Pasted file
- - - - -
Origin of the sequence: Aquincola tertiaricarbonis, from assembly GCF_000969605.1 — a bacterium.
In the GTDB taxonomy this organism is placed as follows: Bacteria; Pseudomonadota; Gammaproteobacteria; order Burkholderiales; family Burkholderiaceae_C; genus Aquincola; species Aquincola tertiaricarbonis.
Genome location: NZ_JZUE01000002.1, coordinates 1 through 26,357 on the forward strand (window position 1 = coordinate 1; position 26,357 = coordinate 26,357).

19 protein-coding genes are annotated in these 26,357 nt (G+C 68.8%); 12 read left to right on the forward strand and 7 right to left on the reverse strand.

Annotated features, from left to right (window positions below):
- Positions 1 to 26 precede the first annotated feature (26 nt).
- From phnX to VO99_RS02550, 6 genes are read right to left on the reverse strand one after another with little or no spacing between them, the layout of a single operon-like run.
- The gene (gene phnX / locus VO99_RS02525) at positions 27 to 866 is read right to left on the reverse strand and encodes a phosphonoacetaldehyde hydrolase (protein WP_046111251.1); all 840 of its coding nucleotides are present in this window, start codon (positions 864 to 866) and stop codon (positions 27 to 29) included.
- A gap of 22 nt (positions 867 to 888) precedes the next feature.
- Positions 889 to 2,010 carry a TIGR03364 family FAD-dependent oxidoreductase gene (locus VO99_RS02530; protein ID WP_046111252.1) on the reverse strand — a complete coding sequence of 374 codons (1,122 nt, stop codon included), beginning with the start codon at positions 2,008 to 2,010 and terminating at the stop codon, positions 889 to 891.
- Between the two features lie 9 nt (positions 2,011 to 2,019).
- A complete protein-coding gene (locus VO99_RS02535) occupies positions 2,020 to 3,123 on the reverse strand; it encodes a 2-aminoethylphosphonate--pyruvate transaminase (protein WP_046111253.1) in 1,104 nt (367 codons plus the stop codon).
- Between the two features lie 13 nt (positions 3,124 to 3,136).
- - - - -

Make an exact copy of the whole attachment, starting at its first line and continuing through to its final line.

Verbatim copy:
Origin of the sequence: Aquincola tertiaricarbonis, from assembly GCF_000969605.1 — a bacterium.
In the GTDB taxonomy this organism is placed as follows: Bacteria; Pseudomonadota; Gammaproteobacteria; order Burkholderiales; family Burkholderiaceae_C; genus Aquincola; species Aquincola tertiaricarbonis.
Genome location: NZ_JZUE01000002.1, coordinates 1 through 26,357 on the forward strand (window position 1 = coordinate 1; position 26,357 = coordinate 26,357).

19 protein-coding genes are annotated in these 26,357 nt (G+C 68.8%); 12 read left to right on the forward strand and 7 right to left on the reverse strand.

Annotated features, from left to right (window positions below):
- Positions 1 to 26 precede the first annotated feature (26 nt).
- From phnX to VO99_RS02550, 6 genes are read right to left on the reverse strand one after another with little or no spacing between them, the layout of a single operon-like run.
- The gene (gene phnX / locus VO99_RS02525) at positions 27 to 866 is read right to left on the reverse strand and encodes a phosphonoacetaldehyde hydrolase (protein WP_046111251.1); all 840 of its coding nucleotides are present in this window, start codon (positions 864 to 866) and stop codon (positions 27 to 29) included.
- A gap of 22 nt (positions 867 to 888) precedes the next feature.
- Positions 889 to 2,010 carry a TIGR03364 family FAD-dependent oxidoreductase gene (locus VO99_RS02530; protein ID WP_046111252.1) on the reverse strand — a complete coding sequence of 374 codons (1,122 nt, stop codon included), beginning with the start codon at positions 2,008 to 2,010 and terminating at the stop codon, positions 889 to 891.
- Between the two features lie 9 nt (positions 2,011 to 2,019).
- A complete protein-coding gene (locus VO99_RS02535) occupies positions 2,020 to 3,123 on the reverse strand; it encodes a 2-aminoethylphosphonate--pyruvate transaminase (protein WP_046111253.1) in 1,104 nt (367 codons plus the stop codon).
- Between the two features lie 13 nt (positions 3,124 to 3,136).